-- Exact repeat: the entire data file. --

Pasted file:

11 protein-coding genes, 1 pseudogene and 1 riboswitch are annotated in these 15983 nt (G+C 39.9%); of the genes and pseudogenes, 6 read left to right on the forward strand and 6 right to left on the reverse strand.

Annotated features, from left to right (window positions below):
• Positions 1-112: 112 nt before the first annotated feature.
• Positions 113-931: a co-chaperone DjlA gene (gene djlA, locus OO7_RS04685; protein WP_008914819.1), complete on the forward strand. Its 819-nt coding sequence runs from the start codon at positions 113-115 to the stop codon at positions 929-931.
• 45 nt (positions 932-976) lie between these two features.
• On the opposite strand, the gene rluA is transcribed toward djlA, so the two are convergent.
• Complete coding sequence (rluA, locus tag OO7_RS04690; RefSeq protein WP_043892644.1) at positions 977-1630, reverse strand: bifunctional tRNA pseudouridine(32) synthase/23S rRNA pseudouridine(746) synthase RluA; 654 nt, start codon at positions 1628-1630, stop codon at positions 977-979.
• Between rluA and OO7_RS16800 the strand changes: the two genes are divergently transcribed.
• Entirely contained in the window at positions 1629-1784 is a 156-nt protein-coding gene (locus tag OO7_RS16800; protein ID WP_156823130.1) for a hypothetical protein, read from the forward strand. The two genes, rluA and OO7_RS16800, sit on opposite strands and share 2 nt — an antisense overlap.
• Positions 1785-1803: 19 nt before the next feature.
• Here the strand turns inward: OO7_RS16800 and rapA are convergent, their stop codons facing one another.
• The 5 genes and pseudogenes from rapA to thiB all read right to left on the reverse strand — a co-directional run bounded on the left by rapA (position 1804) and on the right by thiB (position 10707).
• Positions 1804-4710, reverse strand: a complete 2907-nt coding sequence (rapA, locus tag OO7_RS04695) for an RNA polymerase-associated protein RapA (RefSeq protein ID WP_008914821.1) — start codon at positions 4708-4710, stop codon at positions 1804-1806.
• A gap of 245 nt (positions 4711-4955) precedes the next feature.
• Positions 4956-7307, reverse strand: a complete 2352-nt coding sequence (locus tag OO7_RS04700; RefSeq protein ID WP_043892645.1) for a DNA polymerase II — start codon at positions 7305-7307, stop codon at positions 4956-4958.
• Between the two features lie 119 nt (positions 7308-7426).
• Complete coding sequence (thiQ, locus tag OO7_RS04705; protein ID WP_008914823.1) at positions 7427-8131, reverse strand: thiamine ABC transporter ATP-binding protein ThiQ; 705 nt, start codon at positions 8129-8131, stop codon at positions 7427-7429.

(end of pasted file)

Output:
11 protein-coding genes, 1 pseudogene and 1 riboswitch are annotated in these 15983 nt (G+C 39.9%); of the genes and pseudogenes, 6 read left to right on the forward strand and 6 right to left on the reverse strand.

Annotated features, from left to right (window positions below):
• Positions 1-112: 112 nt before the first annotated feature.
• Positions 113-931: a co-chaperone DjlA gene (gene djlA, locus OO7_RS04685; protein WP_008914819.1), complete on the forward strand. Its 819-nt coding sequence runs from the start codon at positions 113-115 to the stop codon at positions 929-931.
• 45 nt (positions 932-976) lie between these two features.
• On the opposite strand, the gene rluA is transcribed toward djlA, so the two are convergent.
• Complete coding sequence (rluA, locus tag OO7_RS04690; RefSeq protein WP_043892644.1) at positions 977-1630, reverse strand: bifunctional tRNA pseudouridine(32) synthase/23S rRNA pseudouridine(746) synthase RluA; 654 nt, start codon at positions 1628-1630, stop codon at positions 977-979.
• Between rluA and OO7_RS16800 the strand changes: the two genes are divergently transcribed.
• Entirely contained in the window at positions 1629-1784 is a 156-nt protein-coding gene (locus tag OO7_RS16800; protein ID WP_156823130.1) for a hypothetical protein, read from the forward strand. The two genes, rluA and OO7_RS16800, sit on opposite strands and share 2 nt — an antisense overlap.
• Positions 1785-1803: 19 nt before the next feature.
• Here the strand turns inward: OO7_RS16800 and rapA are convergent, their stop codons facing one another.
• The 5 genes and pseudogenes from rapA to thiB all read right to left on the reverse strand — a co-directional run bounded on the left by rapA (position 1804) and on the right by thiB (position 10707).
• Positions 1804-4710, reverse strand: a complete 2907-nt coding sequence (rapA, locus tag OO7_RS04695) for an RNA polymerase-associated protein RapA (RefSeq protein ID WP_008914821.1) — start codon at positions 4708-4710, stop codon at positions 1804-1806.
• A gap of 245 nt (positions 4711-4955) precedes the next feature.
• Positions 4956-7307, reverse strand: a complete 2352-nt coding sequence (locus tag OO7_RS04700; RefSeq protein ID WP_043892645.1) for a DNA polymerase II — start codon at positions 7305-7307, stop codon at positions 4956-4958.
• Between the two features lie 119 nt (positions 7308-7426).
• Complete coding sequence (thiQ, locus tag OO7_RS04705; protein ID WP_008914823.1) at positions 7427-8131, reverse strand: thiamine ABC transporter ATP-binding protein ThiQ; 705 nt, start codon at positions 8129-8131, stop codon at positions 7427-7429.